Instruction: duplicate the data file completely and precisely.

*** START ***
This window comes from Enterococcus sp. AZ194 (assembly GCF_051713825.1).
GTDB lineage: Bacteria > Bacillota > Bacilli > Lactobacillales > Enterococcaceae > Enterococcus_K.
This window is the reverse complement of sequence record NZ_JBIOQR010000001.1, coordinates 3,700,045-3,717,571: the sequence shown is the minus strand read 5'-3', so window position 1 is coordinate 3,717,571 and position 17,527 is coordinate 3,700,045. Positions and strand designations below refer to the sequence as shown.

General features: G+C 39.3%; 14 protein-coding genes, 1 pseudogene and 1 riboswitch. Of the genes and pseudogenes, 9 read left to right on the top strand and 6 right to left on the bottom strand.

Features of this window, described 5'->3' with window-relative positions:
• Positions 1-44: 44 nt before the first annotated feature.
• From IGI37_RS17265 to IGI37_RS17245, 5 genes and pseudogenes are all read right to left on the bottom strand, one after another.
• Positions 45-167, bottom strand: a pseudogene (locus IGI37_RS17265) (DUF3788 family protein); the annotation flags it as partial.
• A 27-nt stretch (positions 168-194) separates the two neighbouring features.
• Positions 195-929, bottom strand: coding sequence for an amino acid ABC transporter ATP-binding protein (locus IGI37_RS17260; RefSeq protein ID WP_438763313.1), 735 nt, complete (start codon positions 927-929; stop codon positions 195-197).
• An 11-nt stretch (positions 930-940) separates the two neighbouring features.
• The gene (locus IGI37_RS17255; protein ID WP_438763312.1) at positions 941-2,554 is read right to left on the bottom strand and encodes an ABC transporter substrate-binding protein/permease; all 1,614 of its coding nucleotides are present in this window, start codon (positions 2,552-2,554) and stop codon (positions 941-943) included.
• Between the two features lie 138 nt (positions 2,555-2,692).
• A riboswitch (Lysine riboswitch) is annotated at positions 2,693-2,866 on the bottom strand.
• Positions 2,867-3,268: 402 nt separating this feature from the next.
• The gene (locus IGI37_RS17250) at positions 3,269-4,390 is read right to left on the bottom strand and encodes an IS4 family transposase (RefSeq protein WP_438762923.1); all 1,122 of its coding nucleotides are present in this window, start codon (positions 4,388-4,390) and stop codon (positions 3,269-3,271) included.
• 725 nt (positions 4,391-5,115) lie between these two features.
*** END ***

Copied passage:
This window comes from Enterococcus sp. AZ194 (assembly GCF_051713825.1).
GTDB lineage: Bacteria > Bacillota > Bacilli > Lactobacillales > Enterococcaceae > Enterococcus_K.
This window is the reverse complement of sequence record NZ_JBIOQR010000001.1, coordinates 3,700,045-3,717,571: the sequence shown is the minus strand read 5'-3', so window position 1 is coordinate 3,717,571 and position 17,527 is coordinate 3,700,045. Positions and strand designations below refer to the sequence as shown.

General features: G+C 39.3%; 14 protein-coding genes, 1 pseudogene and 1 riboswitch. Of the genes and pseudogenes, 9 read left to right on the top strand and 6 right to left on the bottom strand.

Features of this window, described 5'->3' with window-relative positions:
• Positions 1-44: 44 nt before the first annotated feature.
• From IGI37_RS17265 to IGI37_RS17245, 5 genes and pseudogenes are all read right to left on the bottom strand, one after another.
• Positions 45-167, bottom strand: a pseudogene (locus IGI37_RS17265) (DUF3788 family protein); the annotation flags it as partial.
• A 27-nt stretch (positions 168-194) separates the two neighbouring features.
• Positions 195-929, bottom strand: coding sequence for an amino acid ABC transporter ATP-binding protein (locus IGI37_RS17260; RefSeq protein ID WP_438763313.1), 735 nt, complete (start codon positions 927-929; stop codon positions 195-197).
• An 11-nt stretch (positions 930-940) separates the two neighbouring features.
• The gene (locus IGI37_RS17255; protein ID WP_438763312.1) at positions 941-2,554 is read right to left on the bottom strand and encodes an ABC transporter substrate-binding protein/permease; all 1,614 of its coding nucleotides are present in this window, start codon (positions 2,552-2,554) and stop codon (positions 941-943) included.
• Between the two features lie 138 nt (positions 2,555-2,692).
• A riboswitch (Lysine riboswitch) is annotated at positions 2,693-2,866 on the bottom strand.
• Positions 2,867-3,268: 402 nt separating this feature from the next.
• The gene (locus IGI37_RS17250) at positions 3,269-4,390 is read right to left on the bottom strand and encodes an IS4 family transposase (RefSeq protein WP_438762923.1); all 1,122 of its coding nucleotides are present in this window, start codon (positions 4,388-4,390) and stop codon (positions 3,269-3,271) included.
• 725 nt (positions 4,391-5,115) lie between these two features.